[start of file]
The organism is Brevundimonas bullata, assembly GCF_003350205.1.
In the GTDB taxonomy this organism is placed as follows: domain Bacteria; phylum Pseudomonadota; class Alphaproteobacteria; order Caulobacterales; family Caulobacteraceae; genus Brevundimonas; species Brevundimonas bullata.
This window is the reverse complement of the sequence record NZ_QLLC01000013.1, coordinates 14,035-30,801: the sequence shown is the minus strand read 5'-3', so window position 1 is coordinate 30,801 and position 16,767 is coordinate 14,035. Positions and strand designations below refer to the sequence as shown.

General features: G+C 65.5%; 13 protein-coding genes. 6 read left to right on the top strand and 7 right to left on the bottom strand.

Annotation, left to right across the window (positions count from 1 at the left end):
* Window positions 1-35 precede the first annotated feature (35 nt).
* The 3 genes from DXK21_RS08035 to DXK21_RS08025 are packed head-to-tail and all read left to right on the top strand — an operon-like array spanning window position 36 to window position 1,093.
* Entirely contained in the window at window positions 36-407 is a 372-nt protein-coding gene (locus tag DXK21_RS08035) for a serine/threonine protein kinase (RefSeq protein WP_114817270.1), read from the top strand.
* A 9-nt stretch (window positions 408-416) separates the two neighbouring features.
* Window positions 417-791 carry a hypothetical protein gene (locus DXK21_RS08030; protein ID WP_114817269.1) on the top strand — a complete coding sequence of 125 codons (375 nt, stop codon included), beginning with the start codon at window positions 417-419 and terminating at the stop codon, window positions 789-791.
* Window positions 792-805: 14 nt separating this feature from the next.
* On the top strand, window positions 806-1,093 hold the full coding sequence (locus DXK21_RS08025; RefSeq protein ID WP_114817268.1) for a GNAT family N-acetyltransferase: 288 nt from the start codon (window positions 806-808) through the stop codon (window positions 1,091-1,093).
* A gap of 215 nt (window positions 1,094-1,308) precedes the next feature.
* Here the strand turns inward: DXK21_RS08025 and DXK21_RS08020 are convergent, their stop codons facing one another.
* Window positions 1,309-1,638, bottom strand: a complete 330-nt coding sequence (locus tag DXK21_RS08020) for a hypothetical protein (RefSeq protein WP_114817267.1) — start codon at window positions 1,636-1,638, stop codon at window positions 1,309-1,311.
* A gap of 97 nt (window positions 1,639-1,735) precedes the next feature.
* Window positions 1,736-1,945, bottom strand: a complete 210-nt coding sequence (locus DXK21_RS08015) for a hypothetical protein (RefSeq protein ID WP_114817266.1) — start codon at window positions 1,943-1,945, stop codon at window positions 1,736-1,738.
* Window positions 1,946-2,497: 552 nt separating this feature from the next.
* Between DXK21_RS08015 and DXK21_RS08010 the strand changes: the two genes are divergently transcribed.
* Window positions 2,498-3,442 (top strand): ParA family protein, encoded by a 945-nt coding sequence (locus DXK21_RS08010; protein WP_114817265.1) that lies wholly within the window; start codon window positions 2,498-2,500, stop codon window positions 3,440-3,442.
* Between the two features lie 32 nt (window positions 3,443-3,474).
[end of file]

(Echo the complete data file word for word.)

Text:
The organism is Brevundimonas bullata, assembly GCF_003350205.1.
In the GTDB taxonomy this organism is placed as follows: domain Bacteria; phylum Pseudomonadota; class Alphaproteobacteria; order Caulobacterales; family Caulobacteraceae; genus Brevundimonas; species Brevundimonas bullata.
This window is the reverse complement of the sequence record NZ_QLLC01000013.1, coordinates 14,035-30,801: the sequence shown is the minus strand read 5'-3', so window position 1 is coordinate 30,801 and position 16,767 is coordinate 14,035. Positions and strand designations below refer to the sequence as shown.

General features: G+C 65.5%; 13 protein-coding genes. 6 read left to right on the top strand and 7 right to left on the bottom strand.

Annotation, left to right across the window (positions count from 1 at the left end):
* Window positions 1-35 precede the first annotated feature (35 nt).
* The 3 genes from DXK21_RS08035 to DXK21_RS08025 are packed head-to-tail and all read left to right on the top strand — an operon-like array spanning window position 36 to window position 1,093.
* Entirely contained in the window at window positions 36-407 is a 372-nt protein-coding gene (locus tag DXK21_RS08035) for a serine/threonine protein kinase (RefSeq protein WP_114817270.1), read from the top strand.
* A 9-nt stretch (window positions 408-416) separates the two neighbouring features.
* Window positions 417-791 carry a hypothetical protein gene (locus DXK21_RS08030; protein ID WP_114817269.1) on the top strand — a complete coding sequence of 125 codons (375 nt, stop codon included), beginning with the start codon at window positions 417-419 and terminating at the stop codon, window positions 789-791.
* Window positions 792-805: 14 nt separating this feature from the next.
* On the top strand, window positions 806-1,093 hold the full coding sequence (locus DXK21_RS08025; RefSeq protein ID WP_114817268.1) for a GNAT family N-acetyltransferase: 288 nt from the start codon (window positions 806-808) through the stop codon (window positions 1,091-1,093).
* A gap of 215 nt (window positions 1,094-1,308) precedes the next feature.
* Here the strand turns inward: DXK21_RS08025 and DXK21_RS08020 are convergent, their stop codons facing one another.
* Window positions 1,309-1,638, bottom strand: a complete 330-nt coding sequence (locus tag DXK21_RS08020) for a hypothetical protein (RefSeq protein WP_114817267.1) — start codon at window positions 1,636-1,638, stop codon at window positions 1,309-1,311.
* A gap of 97 nt (window positions 1,639-1,735) precedes the next feature.
* Window positions 1,736-1,945, bottom strand: a complete 210-nt coding sequence (locus DXK21_RS08015) for a hypothetical protein (RefSeq protein ID WP_114817266.1) — start codon at window positions 1,943-1,945, stop codon at window positions 1,736-1,738.
* Window positions 1,946-2,497: 552 nt separating this feature from the next.
* Between DXK21_RS08015 and DXK21_RS08010 the strand changes: the two genes are divergently transcribed.
* Window positions 2,498-3,442 (top strand): ParA family protein, encoded by a 945-nt coding sequence (locus DXK21_RS08010; protein WP_114817265.1) that lies wholly within the window; start codon window positions 2,498-2,500, stop codon window positions 3,440-3,442.
* Between the two features lie 32 nt (window positions 3,443-3,474).